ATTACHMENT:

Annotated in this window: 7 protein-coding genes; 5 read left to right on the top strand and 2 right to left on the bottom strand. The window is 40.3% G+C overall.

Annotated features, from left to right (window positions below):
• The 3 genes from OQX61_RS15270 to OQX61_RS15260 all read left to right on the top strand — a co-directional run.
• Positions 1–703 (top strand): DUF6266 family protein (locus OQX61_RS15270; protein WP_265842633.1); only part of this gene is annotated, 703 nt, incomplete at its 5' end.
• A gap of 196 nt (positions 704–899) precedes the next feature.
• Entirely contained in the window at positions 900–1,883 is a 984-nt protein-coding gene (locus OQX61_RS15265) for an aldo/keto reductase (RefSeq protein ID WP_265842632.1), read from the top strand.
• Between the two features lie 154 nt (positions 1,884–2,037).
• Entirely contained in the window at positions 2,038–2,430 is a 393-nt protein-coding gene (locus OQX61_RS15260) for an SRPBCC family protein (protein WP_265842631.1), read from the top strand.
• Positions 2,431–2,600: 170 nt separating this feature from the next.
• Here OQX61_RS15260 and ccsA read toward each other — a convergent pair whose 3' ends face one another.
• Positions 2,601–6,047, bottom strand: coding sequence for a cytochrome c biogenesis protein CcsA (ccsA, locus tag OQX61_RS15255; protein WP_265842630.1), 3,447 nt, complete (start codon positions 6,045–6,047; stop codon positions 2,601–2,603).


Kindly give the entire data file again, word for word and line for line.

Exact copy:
Annotated in this window: 7 protein-coding genes; 5 read left to right on the top strand and 2 right to left on the bottom strand. The window is 40.3% G+C overall.

Annotated features, from left to right (window positions below):
• The 3 genes from OQX61_RS15270 to OQX61_RS15260 all read left to right on the top strand — a co-directional run.
• Positions 1–703 (top strand): DUF6266 family protein (locus OQX61_RS15270; protein WP_265842633.1); only part of this gene is annotated, 703 nt, incomplete at its 5' end.
• A gap of 196 nt (positions 704–899) precedes the next feature.
• Entirely contained in the window at positions 900–1,883 is a 984-nt protein-coding gene (locus OQX61_RS15265) for an aldo/keto reductase (RefSeq protein ID WP_265842632.1), read from the top strand.
• Between the two features lie 154 nt (positions 1,884–2,037).
• Entirely contained in the window at positions 2,038–2,430 is a 393-nt protein-coding gene (locus OQX61_RS15260) for an SRPBCC family protein (protein WP_265842631.1), read from the top strand.
• Positions 2,431–2,600: 170 nt separating this feature from the next.
• Here OQX61_RS15260 and ccsA read toward each other — a convergent pair whose 3' ends face one another.
• Positions 2,601–6,047, bottom strand: coding sequence for a cytochrome c biogenesis protein CcsA (ccsA, locus tag OQX61_RS15255; protein WP_265842630.1), 3,447 nt, complete (start codon positions 6,045–6,047; stop codon positions 2,601–2,603).